OCD relapses can be prevented or stopped by developing a strong support system (i.e., friends, a partner, family members, an OCD therapist, support groups, forums, etc.) to help you weather the storm again. Most OCD sufferers are prone to self-isolating, and socially withdrawing from others. Don’t do that. If you are experiencing an OCD relapse, you will need support – lots of support. 

    More specifically, you will need a shoulder to cry on, someone to hold your hand when you become anxious, a hug when you are stressed and/or overwhelmed, and people, who can and will celebrate you when you accomplish milestones, like experiencing fewer obsessions and/or compulsions or becoming OCD-free again. A strong support group can keep you going while you battle OCD again. This group can also help you feel less alone while offering good advice, and holding you accountable.

  • Take Your Prescribed Medications

    Sometimes, the only way to get better from a condition is to take your meds. OCD is no exception. Medications can play a major role in the treatment of OCD and can be even more important when it comes to preventing or stopping OCD relapses. Medications, like SSRI antidepressants (the go-to medication for OCD), SNRIs, tricyclic antidepressants, MAOIs, antipsychotics, etc., are often prescribed when CBT, ERP therapy (the go-to therapy for OCD), and/or ACT, along with other therapies, such as addiction counseling, grief counseling, trauma therapies, etc., are ineffective.

    When therapy alone does not yield acceptable results, this is referred to as treatment-resistant OCD. Perhaps, you took medication along with therapy your first go-around with OCD. Perhaps, you did not. Regardless, medication may be needed this go-around to get your OCD symptoms back under control. If you are prescribed a combo of therapy and medication, follow your treatment plan, attend all counseling/therapy sessions and take your medication, as prescribed. The medication is designed to keep intrusive, violent, and/or upsetting thoughts from invading your mind. It is also designed to keep you feeling urges to perform certain rituals or routines to ease your stress and angst.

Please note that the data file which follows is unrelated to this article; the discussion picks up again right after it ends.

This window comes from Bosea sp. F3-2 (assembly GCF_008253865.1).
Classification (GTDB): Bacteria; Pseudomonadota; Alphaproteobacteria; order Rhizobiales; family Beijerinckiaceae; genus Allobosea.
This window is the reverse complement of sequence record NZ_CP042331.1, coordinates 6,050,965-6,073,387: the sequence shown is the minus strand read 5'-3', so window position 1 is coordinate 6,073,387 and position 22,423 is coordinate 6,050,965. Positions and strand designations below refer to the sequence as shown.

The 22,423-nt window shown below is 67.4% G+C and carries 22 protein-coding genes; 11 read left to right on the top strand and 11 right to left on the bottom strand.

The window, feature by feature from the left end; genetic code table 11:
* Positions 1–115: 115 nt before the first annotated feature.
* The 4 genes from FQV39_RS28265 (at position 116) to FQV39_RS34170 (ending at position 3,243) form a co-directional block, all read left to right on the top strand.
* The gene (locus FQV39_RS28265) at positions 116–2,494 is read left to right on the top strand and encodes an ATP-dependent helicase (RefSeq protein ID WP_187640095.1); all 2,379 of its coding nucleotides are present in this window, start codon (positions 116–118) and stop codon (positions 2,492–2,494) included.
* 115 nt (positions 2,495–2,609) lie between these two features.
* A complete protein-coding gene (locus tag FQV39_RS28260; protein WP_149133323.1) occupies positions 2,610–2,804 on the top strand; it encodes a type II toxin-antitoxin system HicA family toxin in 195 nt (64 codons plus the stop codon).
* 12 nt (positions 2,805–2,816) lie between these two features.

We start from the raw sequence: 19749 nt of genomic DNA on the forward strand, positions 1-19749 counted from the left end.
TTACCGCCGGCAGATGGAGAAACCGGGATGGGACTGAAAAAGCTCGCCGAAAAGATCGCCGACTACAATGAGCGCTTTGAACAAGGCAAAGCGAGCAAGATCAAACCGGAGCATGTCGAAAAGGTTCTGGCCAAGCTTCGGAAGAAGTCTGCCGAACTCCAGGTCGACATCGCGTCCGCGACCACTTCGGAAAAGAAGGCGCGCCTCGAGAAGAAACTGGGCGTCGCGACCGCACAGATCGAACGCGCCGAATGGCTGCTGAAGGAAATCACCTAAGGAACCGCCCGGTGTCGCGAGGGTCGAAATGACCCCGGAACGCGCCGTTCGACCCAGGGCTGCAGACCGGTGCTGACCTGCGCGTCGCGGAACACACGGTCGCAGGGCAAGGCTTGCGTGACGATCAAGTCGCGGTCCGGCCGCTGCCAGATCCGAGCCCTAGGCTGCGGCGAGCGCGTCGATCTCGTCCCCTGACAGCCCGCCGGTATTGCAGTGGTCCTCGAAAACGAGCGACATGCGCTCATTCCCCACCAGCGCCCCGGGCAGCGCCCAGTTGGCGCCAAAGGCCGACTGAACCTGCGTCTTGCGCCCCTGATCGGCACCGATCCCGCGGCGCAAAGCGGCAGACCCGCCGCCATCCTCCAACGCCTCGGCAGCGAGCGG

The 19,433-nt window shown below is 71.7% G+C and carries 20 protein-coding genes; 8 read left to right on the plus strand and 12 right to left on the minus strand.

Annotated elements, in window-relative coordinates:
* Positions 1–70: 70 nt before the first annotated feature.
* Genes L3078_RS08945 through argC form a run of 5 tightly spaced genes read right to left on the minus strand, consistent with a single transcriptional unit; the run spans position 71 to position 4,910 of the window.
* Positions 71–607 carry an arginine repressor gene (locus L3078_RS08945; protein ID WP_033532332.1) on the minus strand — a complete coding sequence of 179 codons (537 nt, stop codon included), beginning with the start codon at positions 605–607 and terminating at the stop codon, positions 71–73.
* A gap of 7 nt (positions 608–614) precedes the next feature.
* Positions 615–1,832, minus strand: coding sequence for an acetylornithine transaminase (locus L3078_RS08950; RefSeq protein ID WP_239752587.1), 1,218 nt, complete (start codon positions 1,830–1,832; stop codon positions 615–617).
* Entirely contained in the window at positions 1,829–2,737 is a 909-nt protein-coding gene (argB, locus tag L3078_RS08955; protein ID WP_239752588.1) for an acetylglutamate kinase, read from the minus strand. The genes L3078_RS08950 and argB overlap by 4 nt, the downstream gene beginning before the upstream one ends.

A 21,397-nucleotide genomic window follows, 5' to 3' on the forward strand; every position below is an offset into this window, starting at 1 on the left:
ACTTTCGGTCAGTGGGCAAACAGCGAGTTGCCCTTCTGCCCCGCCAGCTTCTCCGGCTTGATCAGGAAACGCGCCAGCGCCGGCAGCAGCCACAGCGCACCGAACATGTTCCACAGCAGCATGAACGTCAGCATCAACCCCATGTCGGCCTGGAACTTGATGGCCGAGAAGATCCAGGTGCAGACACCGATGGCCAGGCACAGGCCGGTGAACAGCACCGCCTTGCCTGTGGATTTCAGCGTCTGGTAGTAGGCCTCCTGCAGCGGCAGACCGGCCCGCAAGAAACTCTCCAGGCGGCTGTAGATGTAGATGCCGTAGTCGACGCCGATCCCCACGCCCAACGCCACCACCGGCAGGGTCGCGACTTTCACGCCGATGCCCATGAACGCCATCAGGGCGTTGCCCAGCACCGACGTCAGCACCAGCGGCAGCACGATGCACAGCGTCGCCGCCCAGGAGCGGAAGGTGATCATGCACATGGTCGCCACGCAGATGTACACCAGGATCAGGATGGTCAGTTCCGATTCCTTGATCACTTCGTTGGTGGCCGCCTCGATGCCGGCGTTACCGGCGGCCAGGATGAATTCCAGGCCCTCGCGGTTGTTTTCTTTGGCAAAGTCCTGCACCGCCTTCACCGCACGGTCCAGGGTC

• Practice Stress-Management Techniques

    Practicing stress-management techniques can help relax your mind and body, which can help combat those intrusive thoughts, urges, fears, mental images, negative emotions, and/or doubts. If you are going through an OCD relapse, you must find a technique that works for you and practice it daily – or even multiple times a day.

    The best way to be fully equipped for life’s roadblocks (i.e., stressful and/or anxiety-provoking situations and people) and avoid an OCD relapse is to regularly practice stress-management techniques (i.e., progressive muscle relaxation, yoga, acupuncture, hypnosis, mindfulness meditation, deep breathing exercises, journaling, visualization, etc.).

  • Pay Attention 

    One way to prevent or get a “jump” on your OCD relapse is to pay attention. In other words, be more self-aware of what is happening in your mind and body. If something feels “off,” after being OCD-free for a while, go with your gut. There actually may be something wrong this time. Maybe, your OCD symptoms are coming back and you need OCD help asap (before your symptoms get out of control). Contact your OCD therapist and explain to him or her what is going on with you.

    Your therapist will likely have you schedule an appointment, so he or she can determine if you are having a temporary OCD lapse or a full-blown OCD relapse. If you are in the middle of an OCD relapse, you will need to revisit your old treatment protocol (i.e., therapy, medication, natural remedies, and/or self-help tools to gain control over it. However, you will be unable to do anything if you are not paying attention to your internal cues.